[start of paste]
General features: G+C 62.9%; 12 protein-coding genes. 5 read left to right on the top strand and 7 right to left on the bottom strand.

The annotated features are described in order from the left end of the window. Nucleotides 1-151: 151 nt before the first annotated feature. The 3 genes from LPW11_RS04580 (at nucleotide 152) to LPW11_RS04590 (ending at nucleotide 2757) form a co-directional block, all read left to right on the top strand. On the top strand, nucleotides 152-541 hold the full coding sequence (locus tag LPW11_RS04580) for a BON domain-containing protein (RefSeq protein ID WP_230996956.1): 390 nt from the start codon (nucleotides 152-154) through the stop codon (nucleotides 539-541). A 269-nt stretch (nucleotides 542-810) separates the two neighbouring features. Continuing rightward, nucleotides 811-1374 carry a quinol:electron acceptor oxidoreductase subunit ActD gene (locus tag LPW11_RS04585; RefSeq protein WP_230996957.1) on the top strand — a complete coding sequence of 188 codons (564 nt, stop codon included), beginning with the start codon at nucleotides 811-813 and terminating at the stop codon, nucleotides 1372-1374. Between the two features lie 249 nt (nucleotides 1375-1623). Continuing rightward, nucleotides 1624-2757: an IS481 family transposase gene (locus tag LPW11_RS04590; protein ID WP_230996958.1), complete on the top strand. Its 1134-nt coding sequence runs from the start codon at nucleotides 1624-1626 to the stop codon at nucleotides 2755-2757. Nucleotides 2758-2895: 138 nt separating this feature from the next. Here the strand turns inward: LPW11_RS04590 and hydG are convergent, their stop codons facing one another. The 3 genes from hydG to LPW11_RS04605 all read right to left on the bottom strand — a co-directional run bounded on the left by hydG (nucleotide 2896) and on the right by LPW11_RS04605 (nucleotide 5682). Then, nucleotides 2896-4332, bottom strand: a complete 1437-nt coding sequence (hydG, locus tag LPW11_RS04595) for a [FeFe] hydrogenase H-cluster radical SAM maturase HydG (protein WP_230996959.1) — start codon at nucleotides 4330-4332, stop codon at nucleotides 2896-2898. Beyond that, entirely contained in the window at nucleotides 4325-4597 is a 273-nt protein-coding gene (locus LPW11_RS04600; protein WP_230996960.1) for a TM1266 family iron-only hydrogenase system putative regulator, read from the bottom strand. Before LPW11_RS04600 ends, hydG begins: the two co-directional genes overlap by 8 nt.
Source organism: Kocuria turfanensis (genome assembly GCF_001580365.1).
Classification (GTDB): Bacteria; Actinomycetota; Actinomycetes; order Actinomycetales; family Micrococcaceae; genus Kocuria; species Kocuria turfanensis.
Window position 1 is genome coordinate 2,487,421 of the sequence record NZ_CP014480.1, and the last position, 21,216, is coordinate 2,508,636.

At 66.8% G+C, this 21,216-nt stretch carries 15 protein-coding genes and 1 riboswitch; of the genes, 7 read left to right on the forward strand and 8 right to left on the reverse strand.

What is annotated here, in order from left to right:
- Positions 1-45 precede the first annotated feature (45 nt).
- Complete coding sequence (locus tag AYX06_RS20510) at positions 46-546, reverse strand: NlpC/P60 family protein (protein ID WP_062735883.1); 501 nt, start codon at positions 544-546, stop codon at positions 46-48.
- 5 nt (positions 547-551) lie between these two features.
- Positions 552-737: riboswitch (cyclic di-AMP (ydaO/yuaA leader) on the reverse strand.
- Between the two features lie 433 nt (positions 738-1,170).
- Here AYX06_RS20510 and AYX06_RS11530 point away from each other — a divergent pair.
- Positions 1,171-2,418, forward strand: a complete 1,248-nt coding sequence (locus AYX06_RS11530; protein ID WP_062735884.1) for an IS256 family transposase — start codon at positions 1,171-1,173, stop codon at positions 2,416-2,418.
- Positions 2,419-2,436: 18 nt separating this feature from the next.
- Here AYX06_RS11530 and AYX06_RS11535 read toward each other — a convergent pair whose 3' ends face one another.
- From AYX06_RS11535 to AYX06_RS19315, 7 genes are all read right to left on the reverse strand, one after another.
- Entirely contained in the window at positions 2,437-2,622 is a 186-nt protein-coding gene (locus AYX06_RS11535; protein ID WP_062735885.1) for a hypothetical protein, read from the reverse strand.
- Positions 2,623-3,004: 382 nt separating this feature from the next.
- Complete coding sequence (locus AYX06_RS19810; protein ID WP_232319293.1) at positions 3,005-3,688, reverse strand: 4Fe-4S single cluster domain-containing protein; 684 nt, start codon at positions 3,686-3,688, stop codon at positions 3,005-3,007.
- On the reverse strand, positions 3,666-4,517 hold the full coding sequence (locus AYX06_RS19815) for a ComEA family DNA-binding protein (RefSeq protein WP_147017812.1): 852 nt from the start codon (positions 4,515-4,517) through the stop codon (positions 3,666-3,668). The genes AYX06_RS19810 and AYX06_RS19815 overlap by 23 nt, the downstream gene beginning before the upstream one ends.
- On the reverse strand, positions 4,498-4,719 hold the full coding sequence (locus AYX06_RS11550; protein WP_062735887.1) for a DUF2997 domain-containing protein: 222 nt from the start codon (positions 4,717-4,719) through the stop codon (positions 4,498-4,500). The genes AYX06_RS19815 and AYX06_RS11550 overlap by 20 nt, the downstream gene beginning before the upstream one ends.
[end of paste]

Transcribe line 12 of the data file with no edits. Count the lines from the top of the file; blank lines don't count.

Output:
- Between the two features lie 433 nt (positions 738-1,170).